http://www.allsaintsripley.org/

All Saints Church, Ripley

All Saints Church, Ripley

As mentioned, we had booked a Segway experience (through Segway Events) and thought the Ripley Castle setting would make it extra special.  Beforehand we had a little wander, saw a wedding taking place in this stunning setting and had lunch at the castle cafe before our activity.  We enjoyed a Ripley Platter and Bri particularly enjoyed the beer they served here – ‘Crackshot Ale’ by Daleside Brewery.

http://www.dalesidebrewery.co.uk/home.html

A Ripley Platter for two and a bottle of Daleside 'Crack Shot' a 17th Century Ale

A Ripley Platter for two and a bottle of Daleside ‘Crack Shot’ a 17th Century Ale

It was a fab experience and one we’ll definitely try again because once you find your feet/wheels, it just doesn’t feel you’ve long enough to play on them!  The training was given by Josh who was very friendly and informal, followed by a ride down to a field to take part in some friendly team competitions involving various tricks and skills training.  After that we rode up to a track and were left to have our own little ride around.  Unfortunately by that time, we only had about 5 minutes to enjoy testing our new found skills before our hour was up.  A few people expressed disappointment at this.  Maybe less time on the team comps and more free time would’ve been a better experience but it was still a great introduction to Segway.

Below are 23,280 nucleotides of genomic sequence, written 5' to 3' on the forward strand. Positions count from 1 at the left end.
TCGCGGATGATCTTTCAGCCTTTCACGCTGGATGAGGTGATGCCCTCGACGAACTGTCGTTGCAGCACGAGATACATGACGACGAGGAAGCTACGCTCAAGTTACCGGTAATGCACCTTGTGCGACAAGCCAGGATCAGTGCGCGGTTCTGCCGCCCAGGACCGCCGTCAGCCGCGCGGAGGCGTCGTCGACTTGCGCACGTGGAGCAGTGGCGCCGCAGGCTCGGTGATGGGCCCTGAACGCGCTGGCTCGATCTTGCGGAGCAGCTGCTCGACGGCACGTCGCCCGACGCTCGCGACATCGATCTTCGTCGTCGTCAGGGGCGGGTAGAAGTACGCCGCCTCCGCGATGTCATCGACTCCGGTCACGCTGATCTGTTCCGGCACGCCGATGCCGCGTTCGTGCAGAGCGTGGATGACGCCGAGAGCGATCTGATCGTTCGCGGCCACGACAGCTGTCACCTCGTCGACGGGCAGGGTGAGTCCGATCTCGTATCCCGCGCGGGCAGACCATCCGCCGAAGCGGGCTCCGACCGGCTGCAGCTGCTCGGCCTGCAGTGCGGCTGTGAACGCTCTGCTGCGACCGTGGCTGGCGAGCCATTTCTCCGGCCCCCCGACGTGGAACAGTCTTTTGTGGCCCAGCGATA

Bri:

Bri: “Look, no hands!”

Suzie showing off her one handed slalom skills!

Suzie showing off her one handed slalom skills!

The group's response to

The group’s response to “Who’s going to fall off first?”  Luckily nobody did!
Good group, great fun 🙂

Another fabulous local adventure.  It’s amazing how many places there are to discover just a couple of hours from home and we’re loving exploring as many as possible until such a time as work and responsibilities allow us to venture further afield to explore more of the UK, Ireland, and Europe.